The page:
Adipose Tissue and Endocrine-Disrupting Chemicals: Does Sex Matter?

Brigitte Le Magueresse-Battistoni
2020 International Journal of Environmental Research and Public Health  
Obesity and metabolic-related diseases, among which diabetes, are prominent public health challenges of the 21st century. It is now well acknowledged that pollutants are a part of the equation, especially endocrine-disrupting chemicals (EDCs) that interfere with the hormonal aspect. The aim of the review is to focus on adipose tissue, a central regulator of energy balance and metabolic homeostasis, and to highlight the significant differences in the endocrine and metabolic aspects of adipose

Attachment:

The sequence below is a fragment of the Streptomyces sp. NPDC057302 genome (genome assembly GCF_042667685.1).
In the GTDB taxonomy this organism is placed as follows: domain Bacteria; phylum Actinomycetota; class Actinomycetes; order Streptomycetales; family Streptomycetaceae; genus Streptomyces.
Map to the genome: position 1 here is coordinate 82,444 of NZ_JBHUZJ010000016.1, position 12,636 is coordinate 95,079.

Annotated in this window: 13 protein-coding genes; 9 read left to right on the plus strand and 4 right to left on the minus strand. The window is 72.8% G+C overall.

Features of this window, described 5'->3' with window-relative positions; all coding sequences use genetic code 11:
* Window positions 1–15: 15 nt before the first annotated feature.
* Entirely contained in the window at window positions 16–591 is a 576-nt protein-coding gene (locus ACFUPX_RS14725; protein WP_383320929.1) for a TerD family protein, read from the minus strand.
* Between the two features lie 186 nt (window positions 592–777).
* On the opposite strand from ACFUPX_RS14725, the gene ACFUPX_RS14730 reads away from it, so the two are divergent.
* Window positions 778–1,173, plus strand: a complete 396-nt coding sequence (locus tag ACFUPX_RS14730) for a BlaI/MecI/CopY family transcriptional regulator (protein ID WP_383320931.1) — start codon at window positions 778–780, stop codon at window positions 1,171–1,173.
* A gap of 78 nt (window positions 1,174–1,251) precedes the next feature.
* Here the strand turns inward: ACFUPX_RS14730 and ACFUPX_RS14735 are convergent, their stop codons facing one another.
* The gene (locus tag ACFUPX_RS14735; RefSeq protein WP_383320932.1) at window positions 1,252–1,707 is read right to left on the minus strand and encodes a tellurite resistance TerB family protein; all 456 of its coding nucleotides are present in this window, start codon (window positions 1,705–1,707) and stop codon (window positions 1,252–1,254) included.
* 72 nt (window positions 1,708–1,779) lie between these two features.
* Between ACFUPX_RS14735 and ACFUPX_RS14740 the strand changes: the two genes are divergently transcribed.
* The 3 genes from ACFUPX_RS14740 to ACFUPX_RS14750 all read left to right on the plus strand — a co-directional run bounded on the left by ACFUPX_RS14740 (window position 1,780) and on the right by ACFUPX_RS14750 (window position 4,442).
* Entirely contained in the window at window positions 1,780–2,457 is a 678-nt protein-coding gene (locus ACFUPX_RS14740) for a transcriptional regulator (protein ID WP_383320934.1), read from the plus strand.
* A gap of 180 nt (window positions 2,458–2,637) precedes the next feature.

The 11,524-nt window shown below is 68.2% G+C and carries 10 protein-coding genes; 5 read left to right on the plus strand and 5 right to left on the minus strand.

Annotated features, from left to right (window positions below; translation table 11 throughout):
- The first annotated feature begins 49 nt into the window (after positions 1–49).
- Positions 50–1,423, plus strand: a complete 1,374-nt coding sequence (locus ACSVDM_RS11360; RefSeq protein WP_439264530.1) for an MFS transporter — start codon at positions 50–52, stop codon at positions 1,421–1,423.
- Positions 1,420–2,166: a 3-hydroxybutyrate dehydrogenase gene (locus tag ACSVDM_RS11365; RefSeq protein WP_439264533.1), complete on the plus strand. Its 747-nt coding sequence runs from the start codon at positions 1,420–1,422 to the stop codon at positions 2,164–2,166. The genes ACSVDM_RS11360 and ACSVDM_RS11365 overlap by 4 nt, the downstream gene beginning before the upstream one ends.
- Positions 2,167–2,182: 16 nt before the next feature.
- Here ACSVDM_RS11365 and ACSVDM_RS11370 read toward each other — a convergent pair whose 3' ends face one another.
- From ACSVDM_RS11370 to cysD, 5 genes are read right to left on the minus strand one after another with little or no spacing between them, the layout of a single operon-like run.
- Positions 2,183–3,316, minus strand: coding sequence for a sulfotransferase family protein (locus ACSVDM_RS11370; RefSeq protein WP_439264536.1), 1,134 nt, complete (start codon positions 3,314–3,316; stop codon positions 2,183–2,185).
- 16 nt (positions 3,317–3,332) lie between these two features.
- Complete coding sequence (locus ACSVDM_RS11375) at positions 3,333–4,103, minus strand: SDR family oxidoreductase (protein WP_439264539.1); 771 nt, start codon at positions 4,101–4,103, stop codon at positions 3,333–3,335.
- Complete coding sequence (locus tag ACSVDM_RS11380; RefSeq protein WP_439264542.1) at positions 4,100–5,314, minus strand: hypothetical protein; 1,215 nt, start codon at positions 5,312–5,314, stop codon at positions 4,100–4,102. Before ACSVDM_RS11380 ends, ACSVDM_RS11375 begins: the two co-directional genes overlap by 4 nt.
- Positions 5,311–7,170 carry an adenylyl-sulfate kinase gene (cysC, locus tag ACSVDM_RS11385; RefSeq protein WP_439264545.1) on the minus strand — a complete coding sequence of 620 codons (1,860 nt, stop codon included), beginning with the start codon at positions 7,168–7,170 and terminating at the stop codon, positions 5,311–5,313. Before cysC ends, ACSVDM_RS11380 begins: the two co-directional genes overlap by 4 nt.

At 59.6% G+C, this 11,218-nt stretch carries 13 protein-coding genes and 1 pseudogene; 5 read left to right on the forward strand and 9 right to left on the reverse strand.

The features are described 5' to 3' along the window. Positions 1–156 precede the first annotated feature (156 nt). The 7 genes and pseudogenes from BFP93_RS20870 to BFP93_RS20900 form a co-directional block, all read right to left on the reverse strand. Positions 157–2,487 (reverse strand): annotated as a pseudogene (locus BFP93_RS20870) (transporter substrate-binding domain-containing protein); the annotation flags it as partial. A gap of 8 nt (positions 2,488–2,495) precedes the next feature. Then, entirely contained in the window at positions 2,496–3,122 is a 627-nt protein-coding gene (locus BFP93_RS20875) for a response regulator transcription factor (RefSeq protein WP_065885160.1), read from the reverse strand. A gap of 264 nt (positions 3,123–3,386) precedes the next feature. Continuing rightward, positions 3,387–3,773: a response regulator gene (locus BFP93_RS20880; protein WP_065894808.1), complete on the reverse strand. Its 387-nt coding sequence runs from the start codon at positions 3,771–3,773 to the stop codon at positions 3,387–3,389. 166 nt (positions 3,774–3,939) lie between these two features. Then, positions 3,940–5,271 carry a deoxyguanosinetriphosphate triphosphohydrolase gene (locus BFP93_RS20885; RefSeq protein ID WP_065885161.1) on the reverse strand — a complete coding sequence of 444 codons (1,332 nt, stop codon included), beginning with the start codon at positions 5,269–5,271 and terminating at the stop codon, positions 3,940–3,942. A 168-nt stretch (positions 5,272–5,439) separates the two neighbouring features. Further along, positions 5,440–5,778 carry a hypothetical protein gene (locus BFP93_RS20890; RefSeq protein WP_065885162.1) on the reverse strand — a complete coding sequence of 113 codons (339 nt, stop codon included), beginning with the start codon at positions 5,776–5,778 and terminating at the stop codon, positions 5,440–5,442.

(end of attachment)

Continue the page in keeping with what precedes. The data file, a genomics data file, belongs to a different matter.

more » ... sue between males and females which likely underlie the differences of the response to exposure to EDCs between the sexes. Moreover, the study also presents an overview of several mechanisms of action by which pollutants could cause adipose tissue dysfunction. Indeed, a better understanding of the mechanism by which environmental chemicals target adipose tissue and cause metabolic disturbances, and how these mechanisms interact and sex specificities are essential for developing mitigating and sex-specific strategies against metabolic diseases of chemical origin. In particular, considering that a scenario without pollutant exposure is not a realistic option in our current societies, attenuating the deleterious effects of exposure to pollutants by acting on the gut-adipose tissue axis may constitute a new direction of research.
doi:10.3390/ijerph17249403 pmid:33333918 pmcid:PMC7765367 fatcat:lief7eqqmfe5jaxzibhivjwl3y